If there’s one thing I get asked for constantly in the bookstore it’s mysteries for MG readers. Grandparents have warm memories of The Hardy Boys and Nancy Drew and they want something just as fun for their grandchildren. A satisfying mystery is hard to write though so, I’m thrilled when I find any MG mystery to recommend. I’m especially happy to have found these mysteries with a cast of diverse characters.
Ikenga by Nnedi OkoroforIkenga by Nnedi Okorafor
This one is set in contemporary Nigeria follows Nnamdi, the son of a murdered police chief as he searches for the people responsible for his father’s death. It has a supernatural element based in Nigerian mythology which served the story well without making it seem cartoonish. What a terrific way to introduce young writers to a writer with such strong body of work for adults. It goes on sale Aug 18th.
The Gemini Mysteries by Kat Shepherd
Twin Black detectives Evie and Zach Mamuya are seventh grade sleuths who along with their friends, affable Vishal and wealthy Sophia, solve crimes, inspired in part by their single mom, a crime reporter in an unspecified American city. Each chapter has an illustration at the end which contains clues to the mystery. The first book in the series  The North Star is already in paperback and the next, The Cat’s Paw, will go on sale in December or January.
Kudo Kids: The Mystery of the masked medalist by Maia & Alex Shibutani with Michelle Schusterman
Here’s another pair of sibling detectives, 11 and 12 year old Mika and Andy who travel to the Summer Olympics in Tokyo with their parents, one a sports writer and the other a food critic. The puzzle loving Kudos are keen to play a Pokemon Go type game which has them finding clues and learning about Japanese culture all over town. Their game leads to a deeper mystery. The book is illustrated and if the authors names sound familiar its because they are Olympic bronze medalists in Ice Dancing. This book, on sale last May, was obviously meant to coincide with the postponed Tokyo Olympics, but it’s a quick and fun read, even in a non-olympic year.
Muse Squad The Cassandra Curse by Chantel Acevedo
Here’s a mystery that will appeal to fans of Rick Riorden. Cuban American girl Clio discovers she’s actually a muse, a legacy in her family handed down from the ancient Greeks to the present. Her mission is to inspire others who will go on to do great things for humanity. I liked the concept and the core of the story which holds inspiration as a superpower. So refreshing. This one is not illustrated and it’s a bit longer than the other books I’ve reviewed here. The Cassandra Curse came out in July and a second title will follow.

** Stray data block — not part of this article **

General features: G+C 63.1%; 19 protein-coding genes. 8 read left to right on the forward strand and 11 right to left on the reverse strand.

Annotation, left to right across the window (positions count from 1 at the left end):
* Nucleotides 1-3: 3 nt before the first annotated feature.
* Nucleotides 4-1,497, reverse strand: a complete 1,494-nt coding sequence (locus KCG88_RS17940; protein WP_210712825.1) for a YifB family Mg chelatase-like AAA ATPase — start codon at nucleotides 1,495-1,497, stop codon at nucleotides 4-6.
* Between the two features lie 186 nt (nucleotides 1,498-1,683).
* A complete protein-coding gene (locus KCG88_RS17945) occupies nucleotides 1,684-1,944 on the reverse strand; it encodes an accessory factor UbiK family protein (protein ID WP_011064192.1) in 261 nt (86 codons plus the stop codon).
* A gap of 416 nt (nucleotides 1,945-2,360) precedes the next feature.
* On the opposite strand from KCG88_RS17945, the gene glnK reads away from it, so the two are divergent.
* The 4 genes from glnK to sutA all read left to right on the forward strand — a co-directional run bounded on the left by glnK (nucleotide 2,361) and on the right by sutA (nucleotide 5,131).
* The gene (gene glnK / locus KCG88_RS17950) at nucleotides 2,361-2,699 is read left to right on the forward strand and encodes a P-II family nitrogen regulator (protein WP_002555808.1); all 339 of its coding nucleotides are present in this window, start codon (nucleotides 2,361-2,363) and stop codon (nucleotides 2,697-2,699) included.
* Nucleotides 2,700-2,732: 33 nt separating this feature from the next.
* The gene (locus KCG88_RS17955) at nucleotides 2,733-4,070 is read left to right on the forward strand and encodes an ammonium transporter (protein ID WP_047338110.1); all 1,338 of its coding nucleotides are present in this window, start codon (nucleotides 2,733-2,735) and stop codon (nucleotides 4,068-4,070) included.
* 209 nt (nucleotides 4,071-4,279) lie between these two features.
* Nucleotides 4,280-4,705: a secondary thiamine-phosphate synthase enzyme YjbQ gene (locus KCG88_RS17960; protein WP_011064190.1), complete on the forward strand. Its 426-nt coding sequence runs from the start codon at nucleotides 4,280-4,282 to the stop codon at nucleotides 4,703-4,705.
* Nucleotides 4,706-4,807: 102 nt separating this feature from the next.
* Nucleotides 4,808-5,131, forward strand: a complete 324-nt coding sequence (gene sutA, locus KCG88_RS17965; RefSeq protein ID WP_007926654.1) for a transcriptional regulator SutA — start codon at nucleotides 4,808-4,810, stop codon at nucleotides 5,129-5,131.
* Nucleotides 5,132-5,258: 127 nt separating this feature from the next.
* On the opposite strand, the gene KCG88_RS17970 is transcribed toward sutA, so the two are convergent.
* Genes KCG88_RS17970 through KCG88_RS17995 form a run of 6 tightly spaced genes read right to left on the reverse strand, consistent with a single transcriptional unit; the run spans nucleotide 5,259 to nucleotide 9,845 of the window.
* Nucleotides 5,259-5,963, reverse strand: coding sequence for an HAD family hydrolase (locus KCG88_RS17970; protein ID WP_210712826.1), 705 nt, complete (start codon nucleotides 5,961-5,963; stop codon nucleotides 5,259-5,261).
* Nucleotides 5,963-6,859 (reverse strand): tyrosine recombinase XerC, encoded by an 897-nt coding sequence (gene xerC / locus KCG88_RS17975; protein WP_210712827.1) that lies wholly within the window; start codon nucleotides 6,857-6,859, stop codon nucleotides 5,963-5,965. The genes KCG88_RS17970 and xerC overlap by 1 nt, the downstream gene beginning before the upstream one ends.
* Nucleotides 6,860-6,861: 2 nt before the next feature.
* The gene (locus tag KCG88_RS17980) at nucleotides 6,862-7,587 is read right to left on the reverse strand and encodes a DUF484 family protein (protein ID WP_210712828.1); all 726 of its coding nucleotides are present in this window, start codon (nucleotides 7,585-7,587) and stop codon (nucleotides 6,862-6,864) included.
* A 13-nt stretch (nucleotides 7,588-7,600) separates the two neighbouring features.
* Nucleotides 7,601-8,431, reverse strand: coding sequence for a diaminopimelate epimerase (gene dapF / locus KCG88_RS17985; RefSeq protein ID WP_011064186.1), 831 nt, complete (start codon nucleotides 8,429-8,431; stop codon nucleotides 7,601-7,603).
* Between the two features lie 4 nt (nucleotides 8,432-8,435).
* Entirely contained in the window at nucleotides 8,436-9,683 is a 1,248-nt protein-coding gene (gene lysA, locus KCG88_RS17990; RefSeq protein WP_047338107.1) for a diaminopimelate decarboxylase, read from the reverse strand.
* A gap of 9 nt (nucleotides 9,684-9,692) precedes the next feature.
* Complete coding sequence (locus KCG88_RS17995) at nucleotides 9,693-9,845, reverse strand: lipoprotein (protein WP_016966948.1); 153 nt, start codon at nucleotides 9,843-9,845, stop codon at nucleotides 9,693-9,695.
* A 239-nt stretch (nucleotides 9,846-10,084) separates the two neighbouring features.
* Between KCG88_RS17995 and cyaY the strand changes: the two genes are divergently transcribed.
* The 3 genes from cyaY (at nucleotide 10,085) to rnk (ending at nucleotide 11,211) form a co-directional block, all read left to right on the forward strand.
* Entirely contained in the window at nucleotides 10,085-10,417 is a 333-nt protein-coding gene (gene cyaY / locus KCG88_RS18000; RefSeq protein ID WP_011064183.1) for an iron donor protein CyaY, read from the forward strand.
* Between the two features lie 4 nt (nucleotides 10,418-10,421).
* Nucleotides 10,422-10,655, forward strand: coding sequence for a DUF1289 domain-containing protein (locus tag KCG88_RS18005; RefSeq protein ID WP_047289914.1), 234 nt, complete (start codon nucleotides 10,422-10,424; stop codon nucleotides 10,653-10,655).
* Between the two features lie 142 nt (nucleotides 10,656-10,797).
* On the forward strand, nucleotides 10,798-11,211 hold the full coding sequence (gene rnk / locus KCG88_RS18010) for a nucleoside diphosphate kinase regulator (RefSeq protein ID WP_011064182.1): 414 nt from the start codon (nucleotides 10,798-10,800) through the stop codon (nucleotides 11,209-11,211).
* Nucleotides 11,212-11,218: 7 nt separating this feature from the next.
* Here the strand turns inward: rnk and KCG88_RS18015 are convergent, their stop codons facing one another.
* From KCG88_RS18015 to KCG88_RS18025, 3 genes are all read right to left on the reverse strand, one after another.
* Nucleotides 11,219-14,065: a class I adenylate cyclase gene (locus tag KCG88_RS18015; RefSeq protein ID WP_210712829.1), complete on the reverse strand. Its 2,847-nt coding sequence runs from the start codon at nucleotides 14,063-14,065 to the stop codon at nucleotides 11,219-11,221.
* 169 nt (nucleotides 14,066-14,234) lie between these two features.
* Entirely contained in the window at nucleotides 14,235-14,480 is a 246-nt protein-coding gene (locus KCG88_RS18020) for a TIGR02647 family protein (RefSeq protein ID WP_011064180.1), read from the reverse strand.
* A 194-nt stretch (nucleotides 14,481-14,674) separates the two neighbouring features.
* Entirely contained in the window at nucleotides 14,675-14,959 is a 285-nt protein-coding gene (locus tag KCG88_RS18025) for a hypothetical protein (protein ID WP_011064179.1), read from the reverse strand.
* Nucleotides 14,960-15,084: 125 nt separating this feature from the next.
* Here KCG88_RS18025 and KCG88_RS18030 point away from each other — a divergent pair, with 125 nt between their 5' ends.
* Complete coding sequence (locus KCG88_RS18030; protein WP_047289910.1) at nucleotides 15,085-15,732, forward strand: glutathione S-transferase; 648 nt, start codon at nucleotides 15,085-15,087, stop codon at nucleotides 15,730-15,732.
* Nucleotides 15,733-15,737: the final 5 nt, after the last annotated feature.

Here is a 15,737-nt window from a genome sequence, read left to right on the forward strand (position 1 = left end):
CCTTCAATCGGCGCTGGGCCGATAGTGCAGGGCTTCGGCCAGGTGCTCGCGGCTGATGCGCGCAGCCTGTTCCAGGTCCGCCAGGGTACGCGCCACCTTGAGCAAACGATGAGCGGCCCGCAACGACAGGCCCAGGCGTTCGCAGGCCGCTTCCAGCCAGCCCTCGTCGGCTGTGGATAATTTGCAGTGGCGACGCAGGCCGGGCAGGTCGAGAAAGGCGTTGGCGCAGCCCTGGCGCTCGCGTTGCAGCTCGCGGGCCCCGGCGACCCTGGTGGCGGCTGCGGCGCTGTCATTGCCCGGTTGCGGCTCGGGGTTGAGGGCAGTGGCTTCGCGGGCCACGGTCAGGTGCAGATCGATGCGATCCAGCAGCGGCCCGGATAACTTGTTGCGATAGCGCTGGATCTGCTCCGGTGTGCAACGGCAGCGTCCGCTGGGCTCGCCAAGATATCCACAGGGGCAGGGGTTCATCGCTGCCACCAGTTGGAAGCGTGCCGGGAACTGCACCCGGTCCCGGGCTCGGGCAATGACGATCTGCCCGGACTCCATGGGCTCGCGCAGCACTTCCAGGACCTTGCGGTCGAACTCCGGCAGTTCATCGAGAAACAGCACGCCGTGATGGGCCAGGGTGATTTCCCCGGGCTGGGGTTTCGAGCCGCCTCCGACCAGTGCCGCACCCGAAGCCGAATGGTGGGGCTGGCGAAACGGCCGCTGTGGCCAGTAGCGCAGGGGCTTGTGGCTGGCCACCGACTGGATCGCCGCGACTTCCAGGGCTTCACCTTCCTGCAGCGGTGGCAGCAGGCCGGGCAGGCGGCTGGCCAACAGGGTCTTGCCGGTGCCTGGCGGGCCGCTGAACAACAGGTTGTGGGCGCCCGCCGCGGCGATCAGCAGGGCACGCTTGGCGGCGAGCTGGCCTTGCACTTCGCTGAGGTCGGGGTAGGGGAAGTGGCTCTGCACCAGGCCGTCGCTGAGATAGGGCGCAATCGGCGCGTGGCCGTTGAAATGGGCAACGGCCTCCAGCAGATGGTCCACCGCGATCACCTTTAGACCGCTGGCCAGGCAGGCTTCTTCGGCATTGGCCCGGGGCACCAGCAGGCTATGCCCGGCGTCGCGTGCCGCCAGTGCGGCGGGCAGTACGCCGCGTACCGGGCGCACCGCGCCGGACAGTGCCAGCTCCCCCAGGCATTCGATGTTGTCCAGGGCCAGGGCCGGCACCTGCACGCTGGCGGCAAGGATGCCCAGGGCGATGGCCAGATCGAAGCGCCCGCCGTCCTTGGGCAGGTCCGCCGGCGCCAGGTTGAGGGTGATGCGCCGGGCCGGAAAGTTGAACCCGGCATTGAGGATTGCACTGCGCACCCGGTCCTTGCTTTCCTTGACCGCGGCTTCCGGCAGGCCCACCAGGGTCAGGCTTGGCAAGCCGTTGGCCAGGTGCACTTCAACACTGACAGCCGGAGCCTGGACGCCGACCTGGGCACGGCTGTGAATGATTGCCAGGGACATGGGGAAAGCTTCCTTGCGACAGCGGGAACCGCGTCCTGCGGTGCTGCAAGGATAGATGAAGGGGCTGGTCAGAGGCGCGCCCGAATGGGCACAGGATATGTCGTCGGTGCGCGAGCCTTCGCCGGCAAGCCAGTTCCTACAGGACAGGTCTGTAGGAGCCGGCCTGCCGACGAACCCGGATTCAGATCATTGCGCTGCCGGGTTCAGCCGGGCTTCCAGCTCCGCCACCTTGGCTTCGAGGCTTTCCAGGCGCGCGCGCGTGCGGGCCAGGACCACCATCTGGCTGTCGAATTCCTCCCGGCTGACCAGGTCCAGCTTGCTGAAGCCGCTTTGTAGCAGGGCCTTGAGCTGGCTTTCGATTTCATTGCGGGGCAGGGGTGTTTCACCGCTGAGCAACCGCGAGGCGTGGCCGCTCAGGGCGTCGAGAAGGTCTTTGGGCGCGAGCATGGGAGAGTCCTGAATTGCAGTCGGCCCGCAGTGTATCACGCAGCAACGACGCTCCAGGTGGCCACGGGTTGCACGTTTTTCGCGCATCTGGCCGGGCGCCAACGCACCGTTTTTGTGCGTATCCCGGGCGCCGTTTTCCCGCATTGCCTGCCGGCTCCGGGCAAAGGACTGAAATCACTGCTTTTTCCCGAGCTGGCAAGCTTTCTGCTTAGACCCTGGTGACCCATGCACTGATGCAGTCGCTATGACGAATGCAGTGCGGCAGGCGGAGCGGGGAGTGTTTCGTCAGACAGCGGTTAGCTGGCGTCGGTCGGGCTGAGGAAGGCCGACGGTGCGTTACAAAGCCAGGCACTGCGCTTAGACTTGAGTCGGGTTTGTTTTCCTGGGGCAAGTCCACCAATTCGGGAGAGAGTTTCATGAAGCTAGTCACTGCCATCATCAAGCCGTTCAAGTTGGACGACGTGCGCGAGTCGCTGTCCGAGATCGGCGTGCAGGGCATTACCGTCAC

Goldie Vance The Hotel Whodunit by Lilliam Rivera
Also featuring a Cuban American main character, this book is a novelization of a comic book, it’s set in Florida of the 1950s and features 16 year old Goldie Vance who dreams of becoming a hotel detective in a family immersed in the hospitality industry. When a movie shoot comes to her family’s hotel and jewels go missing, Goldie’s mother is suspect number one. This one is a little more leisurely in pace than the others but it evokes an era well and portrays Florida vacation culture with warmth and wit. There is a graphic novel insert in full color but it was not in the ARC that I reviewed.
ATTY At Law by Tim Lockette
And finally here’s a book that celebrates speaking up for those without a voice. It features multi-racial family in the contemporary south and is a legal thriller in the vain of the Theodore Boone series by Grisham, but with considerably more heart. Our advocate Atticus Peale who goes by Atty is an animal lover and uses the law to save a shelter dog. She then tries to advocate for a considerably less sympathetic animal and her efforts intersect with her father’s. He is an attorney defending an illiterate man facing a murder charges.
If you have a favorite mystery, either a stand alone or a series. please mention it in the comments.